Singapore-based Broadcom is to double down on its software foray with reports it is in “advanced talks” to acquire veteran security specialist Symantec.
Broadcom of late has become acquisitive as it seeks to expand beyond its traditional chip business. In March 2018, President Donald Trump blocked Broadcom’s attempted hostile takeover of Qualcomm, ending what would have been the largest takeover on record in the high-tech industry, valued at an estimated $140 billion (£100bn).
Months later however, Broadcom surprised many analysts and the markets with the news it was acquiring veteran enterprise software specialist CA Technologies for $18.9 billion (£16.7bn) to build “one of the world’s leading infrastructure technology companies”.
Now Broadcom is apparently targetting Symantec. Both the FT and Bloomberg, citing people briefed about the negotiations, reported that Broadcom could pay as much as $15bn for the veteran security vendor.
According to the FT, a deal could be announced as early as Wednesday, although those briefed on the talks warned that no final agreement had been signed and the announcement could be delayed until after the US public holiday on 4 July.
Symantec itself has had a troubled time in recent years.
It was one of the pioneers of consumer antivirus software, and is perhaps best known for its Norton antivirus and BackupExec software. But it has also sought to become a serious player in the data storage arena, acquiring Veritas Software for a hefty $10.2bn (£6.3bn) in 2005.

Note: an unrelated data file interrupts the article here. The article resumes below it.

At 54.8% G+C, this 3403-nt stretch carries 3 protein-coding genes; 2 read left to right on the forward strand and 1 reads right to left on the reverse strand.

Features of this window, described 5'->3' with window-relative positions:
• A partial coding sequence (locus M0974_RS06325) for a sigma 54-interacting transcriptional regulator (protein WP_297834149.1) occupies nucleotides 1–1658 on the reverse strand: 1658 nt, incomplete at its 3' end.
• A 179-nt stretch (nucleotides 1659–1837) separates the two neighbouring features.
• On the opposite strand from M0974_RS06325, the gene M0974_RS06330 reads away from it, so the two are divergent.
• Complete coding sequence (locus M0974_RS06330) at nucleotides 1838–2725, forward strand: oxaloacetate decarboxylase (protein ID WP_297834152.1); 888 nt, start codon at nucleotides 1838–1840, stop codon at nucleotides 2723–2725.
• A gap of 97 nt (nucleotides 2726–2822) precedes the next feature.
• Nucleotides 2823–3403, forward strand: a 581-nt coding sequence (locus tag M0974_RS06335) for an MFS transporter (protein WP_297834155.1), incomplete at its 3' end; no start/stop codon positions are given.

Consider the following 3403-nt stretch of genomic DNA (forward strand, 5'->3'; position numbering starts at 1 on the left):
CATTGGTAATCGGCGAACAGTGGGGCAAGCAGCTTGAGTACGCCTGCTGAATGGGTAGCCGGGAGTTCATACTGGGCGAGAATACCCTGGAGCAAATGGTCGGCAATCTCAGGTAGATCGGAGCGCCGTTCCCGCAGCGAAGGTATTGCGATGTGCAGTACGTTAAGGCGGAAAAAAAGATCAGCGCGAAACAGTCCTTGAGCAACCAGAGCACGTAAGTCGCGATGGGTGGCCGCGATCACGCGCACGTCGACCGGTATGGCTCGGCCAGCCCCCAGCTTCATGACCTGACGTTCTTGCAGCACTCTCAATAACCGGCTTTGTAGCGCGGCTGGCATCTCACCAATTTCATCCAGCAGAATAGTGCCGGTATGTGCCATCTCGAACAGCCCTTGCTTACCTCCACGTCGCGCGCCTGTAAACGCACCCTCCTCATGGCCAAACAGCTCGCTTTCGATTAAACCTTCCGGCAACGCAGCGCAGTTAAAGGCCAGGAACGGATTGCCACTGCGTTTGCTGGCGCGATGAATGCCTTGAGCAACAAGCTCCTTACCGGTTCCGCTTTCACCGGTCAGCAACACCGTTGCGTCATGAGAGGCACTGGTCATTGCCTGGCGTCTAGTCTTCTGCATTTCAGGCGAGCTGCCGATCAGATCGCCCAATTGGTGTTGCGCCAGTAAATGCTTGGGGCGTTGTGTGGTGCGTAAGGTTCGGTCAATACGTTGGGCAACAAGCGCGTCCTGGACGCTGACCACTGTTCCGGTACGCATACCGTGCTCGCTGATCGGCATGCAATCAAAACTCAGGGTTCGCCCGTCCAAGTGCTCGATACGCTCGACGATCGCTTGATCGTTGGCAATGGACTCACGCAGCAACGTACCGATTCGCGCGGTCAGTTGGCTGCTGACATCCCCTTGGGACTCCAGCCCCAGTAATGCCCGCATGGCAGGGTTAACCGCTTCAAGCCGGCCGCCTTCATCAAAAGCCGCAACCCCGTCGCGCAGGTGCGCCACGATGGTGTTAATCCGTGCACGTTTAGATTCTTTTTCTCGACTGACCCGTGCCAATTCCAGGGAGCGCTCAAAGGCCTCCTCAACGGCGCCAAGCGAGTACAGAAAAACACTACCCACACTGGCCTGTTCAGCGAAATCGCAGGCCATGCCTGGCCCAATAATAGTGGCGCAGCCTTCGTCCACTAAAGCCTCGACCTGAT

Yet it has struggled for some time now to expand into new areas of the security market, and it has been criticised for not keeping up with key trends such as the the shift towards cloud computing and the slump in PC sales, as well as the arrival of more agile competitors.
In 2014 Symantec was reportedly in advanced talks about a possible company breakup, to split up its business into two entities, with one unit focused on its security programs, and another on data storage.
Symantec also has something of a revolving door reputation for CEO departures.
In 2009, for example, Symantec appointed Enrique Salem as CEO, but he was deposed just three years later (in 2012).
Board member Steve Bennett was then appointed as CEO, but after just 20 months in the job, he was fired in March 2014 amid falling earnings.
Another CEO, Michael Brown, resigned in April 2016, and then in April 2019 CEO Greg Clark also unexpectedly stepped down and was replaced by director Richard Hill on an interim basis.
Symantec is also struggling with sales of its consumer antivirus programs and a financial investigation has ended with restated earnings.
The security vendor is also contending with an activist investor (Starboard Value LP) which won three board seats on the company last September.
But Symantec is not the only troubled entity in this party.
Broadcom’s hopes of acquiring Qualcomm were quashed by the US, and last month it was revealed that Broadcom is facing an antitrust investigation by European competition regulators, over whether it may be restricting competition via exclusivity practices.
Some may feel that Broadcom’s move into the security market, mirrors the attempt of another chip giant seeking to enter the security market, when Intel acquired McAfee for $7.7bn in 2011.
Intel had intended to hard-wire some of McAfee’s security software into its processors, but it was never able to do it and Intel ended up spinning off McAfee in 2016 in a deal worth $4.2bn.
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